The American Beverage Association (ABA) has partnered with California retail and advertising associations to challenge San Francisco ordinances requiring warning labels on sugar-sweetened beverage (SSB) advertisements and prohibiting advertisements of such products on city property. Am. Beverage Ass’n v. City of San Francisco, No. 15-3415 (N.D. Cal., filed July 24, 2015). ABA argues that the ordinances violate the First Amendment, which “forbids the City from conscripting private speakers to convey [the city’s viewpoint] while suppressing conflicting viewpoints on this controversial topic.”

The complaint first details ad prohibition on city property, including transportation and parks, while it “explicitly permits advertisements that criticize sugar-sweetened beverages or encourage people to stop drinking them. The First Amendment flatly forbids such government-imposed viewpoint discrimination.” The second component of the ordinance prohibits all producers of SSBs “from using their names on any City property to promote any product or any non-charitable event, no matter whether commercial, athletic, musical, or even political in nature,” including “local icons like Ghirardelli Chocolate, Peet’s Coffee, Jamba Juice, and Swenson’s,” the complaint notes.

ABA then explains the SSB warning label mandate, describing it as requiring private speakers “to convey, regardless of their own views, the City’s controversial and misleading opinion that certain beverages with added sugar are inherently hazardous, more harmful to consumers’ health than beverages with natural sugar or foods with added sugar, and uniquely responsible for increasing rates of obesity and diabetes.” The mandate singles out SSBs unfairly, the complaint argues, because SSBs are no more hazardous than other foods or beverages that require no warning. Further, “while Americans consume many more calories today than in the past and rates of obesity and diabetes are on the rise, sugar-sweetened beverage consumption has decreased substantially over the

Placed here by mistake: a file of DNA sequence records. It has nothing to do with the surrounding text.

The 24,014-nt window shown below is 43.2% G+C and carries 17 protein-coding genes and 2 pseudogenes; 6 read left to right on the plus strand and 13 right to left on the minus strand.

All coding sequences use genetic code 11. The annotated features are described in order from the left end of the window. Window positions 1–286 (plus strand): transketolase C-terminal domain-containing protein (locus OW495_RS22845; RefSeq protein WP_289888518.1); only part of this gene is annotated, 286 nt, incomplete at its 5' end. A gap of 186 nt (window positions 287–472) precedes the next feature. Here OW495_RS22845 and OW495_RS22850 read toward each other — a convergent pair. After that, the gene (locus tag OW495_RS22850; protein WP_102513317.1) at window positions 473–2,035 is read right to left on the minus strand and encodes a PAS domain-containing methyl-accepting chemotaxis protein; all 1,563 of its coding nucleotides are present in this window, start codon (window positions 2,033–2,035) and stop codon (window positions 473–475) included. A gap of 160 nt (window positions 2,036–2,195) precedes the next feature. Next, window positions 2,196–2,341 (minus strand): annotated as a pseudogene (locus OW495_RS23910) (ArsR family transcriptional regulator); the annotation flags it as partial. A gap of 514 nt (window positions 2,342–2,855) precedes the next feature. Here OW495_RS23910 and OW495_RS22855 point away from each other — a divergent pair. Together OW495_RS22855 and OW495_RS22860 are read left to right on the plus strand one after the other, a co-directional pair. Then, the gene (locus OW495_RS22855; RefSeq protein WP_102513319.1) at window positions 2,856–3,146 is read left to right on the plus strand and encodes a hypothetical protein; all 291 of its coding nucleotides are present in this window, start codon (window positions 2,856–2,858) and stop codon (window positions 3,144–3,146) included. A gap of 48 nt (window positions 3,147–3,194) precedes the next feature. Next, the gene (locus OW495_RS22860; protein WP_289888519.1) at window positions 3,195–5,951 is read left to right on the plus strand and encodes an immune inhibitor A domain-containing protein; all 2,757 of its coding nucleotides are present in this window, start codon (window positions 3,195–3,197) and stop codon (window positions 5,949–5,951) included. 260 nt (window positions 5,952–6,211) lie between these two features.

last 15 years.” The complaint compares the mandated warnings to a 2010 initiative requiring retailers to warn consumers about cell-phone radiation regardless of the retailers’ beliefs, which a California federal court enjoined on First Amendment grounds and the Ninth Circuit affirmed.

The plaintiffs seek an injunction preventing enforcement of the ban, which is set to take effect on July 25, 2016.


Issue 573


About The Author

For decades, manufacturers, distributors and retailers at every link in the food chain have come to Shook, Hardy & Bacon to partner with a legal team that understands the issues they face in today's evolving food production industry. Shook attorneys work with some of the world's largest food, beverage and agribusiness companies to establish preventative measures, conduct internal audits, develop public relations strategies, and advance tort reform initiatives.